CASED HALF PLATE AMBROTYPE OF CS SERGEANT, POSSIBLY BY REES, WITH HALF-PLATE TINTYPE OF LIEUTENANT

$6,500.00

Quantity Available: 1

Item Code: 1138-1967

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Call 717-334-0347,
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These two half plate images are nicely paired by pose and are housed together in a thermoplastic case showing on the front the equestrian statue of George Washington in Richmond in its central oval panel, bordered by angels blowing trumpets at top, with flags, eagles, and U.S. shields at the bottom. The back of the case has the central panel blank, but uses the same richly decorated border.

The left image shows a vignetted full standing Confederate sergeant from the knees up, with his arms folded and wearing an outrageously broad-brimmed hat turned up slightly and worn at a rakish angle. The photographer has lightly tinted his cheeks and has slightly touched his six visible buttons with gold. For all the casualness of the hat, he wears a fairly blank expression, perhaps an intentional contrast. He has a neatly trimmed mustache and goatee. His jacket is a Richmond Depot Type-III, with no trim or shoulder straps, though we are aware there were many copies. This ties nicely, though, with the use of the Richmond statue case and the photographer vignetting the figure, a Rees trait. In any case, the clarity is outstanding and we can make out sergeant’s chevrons on both sleeves, with a possible first-sergeant’s lozenge showing above them on the viewer’s left, making him the senior NCO of his company.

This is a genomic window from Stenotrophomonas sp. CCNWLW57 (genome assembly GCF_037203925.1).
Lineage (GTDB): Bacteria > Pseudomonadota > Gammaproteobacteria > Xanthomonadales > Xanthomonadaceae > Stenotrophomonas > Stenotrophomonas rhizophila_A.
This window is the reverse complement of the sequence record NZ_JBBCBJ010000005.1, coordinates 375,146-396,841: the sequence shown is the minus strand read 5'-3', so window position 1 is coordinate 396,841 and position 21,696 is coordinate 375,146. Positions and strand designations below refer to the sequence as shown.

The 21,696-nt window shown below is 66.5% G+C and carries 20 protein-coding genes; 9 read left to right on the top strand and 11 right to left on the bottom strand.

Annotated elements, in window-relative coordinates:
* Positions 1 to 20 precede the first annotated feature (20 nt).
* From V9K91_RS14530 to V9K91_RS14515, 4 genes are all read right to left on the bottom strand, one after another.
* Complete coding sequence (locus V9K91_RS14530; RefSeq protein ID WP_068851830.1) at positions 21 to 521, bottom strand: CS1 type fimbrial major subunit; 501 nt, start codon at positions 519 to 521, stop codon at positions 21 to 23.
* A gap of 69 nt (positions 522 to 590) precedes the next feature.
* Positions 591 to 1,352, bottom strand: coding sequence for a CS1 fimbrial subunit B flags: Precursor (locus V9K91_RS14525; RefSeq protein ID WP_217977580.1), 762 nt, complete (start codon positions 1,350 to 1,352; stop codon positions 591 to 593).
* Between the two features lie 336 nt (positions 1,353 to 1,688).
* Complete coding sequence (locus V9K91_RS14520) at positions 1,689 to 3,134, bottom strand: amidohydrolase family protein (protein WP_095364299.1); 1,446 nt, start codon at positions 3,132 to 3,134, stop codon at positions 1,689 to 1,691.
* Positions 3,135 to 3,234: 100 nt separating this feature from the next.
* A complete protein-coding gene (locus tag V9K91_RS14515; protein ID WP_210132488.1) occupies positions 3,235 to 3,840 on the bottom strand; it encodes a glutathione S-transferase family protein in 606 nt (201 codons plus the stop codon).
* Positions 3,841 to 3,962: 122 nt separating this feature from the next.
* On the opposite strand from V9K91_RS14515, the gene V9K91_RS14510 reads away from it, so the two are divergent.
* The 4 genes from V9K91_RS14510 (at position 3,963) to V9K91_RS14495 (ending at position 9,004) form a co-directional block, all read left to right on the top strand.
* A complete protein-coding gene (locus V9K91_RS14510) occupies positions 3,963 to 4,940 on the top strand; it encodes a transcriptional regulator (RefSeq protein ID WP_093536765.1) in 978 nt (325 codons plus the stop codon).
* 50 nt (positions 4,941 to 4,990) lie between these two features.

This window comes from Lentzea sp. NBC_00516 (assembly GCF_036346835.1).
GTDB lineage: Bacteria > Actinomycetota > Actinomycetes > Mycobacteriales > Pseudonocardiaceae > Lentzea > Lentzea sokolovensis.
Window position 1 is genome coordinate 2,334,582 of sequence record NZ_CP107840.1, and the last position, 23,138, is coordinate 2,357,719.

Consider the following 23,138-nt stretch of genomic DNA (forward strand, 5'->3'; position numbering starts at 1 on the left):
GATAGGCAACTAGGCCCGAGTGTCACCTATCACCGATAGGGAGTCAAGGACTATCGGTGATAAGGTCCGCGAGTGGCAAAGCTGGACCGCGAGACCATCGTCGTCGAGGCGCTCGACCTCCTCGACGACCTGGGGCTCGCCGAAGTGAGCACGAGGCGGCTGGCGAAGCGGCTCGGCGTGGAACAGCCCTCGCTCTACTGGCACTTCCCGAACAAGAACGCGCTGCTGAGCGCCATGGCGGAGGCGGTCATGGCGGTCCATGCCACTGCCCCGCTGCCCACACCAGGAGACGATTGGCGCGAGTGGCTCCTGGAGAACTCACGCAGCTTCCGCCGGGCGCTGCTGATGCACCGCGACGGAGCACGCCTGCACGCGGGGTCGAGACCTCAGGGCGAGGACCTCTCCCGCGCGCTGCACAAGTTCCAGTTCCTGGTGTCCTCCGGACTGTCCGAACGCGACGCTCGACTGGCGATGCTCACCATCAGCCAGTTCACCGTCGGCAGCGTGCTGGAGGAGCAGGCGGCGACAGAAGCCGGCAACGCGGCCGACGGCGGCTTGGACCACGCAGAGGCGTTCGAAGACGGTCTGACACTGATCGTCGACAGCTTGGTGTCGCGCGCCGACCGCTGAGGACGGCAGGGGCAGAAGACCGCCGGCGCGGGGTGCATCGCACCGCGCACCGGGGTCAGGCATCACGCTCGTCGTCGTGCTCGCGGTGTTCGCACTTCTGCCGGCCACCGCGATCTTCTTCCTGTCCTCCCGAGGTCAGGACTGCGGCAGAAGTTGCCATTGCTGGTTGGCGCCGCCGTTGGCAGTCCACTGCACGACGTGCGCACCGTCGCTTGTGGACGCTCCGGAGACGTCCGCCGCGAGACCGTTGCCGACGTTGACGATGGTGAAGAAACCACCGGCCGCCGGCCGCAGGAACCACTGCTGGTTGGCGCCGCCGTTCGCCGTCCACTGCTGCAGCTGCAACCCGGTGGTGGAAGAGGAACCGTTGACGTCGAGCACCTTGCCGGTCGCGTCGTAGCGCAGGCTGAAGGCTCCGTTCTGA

The right hand image is a half-plate tintype showing an officer with chin-beard and narrow-brim slouch hat, also vignetted against a plain background and shown standing, from the knees up with arms crossed. The photographer tinted his coat with a blue that has faded to a slightly greenish tone, and touched his buttons and shoulder straps. The latter seem pretty clearly to show first lieutenant’s bars. The blue coat may be off-putting, but pre-war Virginia militia regulations specified that officers’ uniforms would follow U.S. regular army patterns and it took some time for them to be laid aside. This comes from the collection of the late Bill Turner, noted Virginia dealer and collector, and it is easy to see why he liked it.

The case shows a repaired crack near the bottom of the front face, more or less at the bottom edge of the central oval panel and down from there to each corner. This is not very evident from the exterior. The tintype clearly shows the officer’s facial features and hands, even though the coloring of the coat has shifted and is uneven. The sergeant is clearly the star of the show, with gray jacket and trousers and that hat, which seems so broad in the photographer’s studio, but would have been eminently practical in hot southern sun.  [sr] [ph:m]

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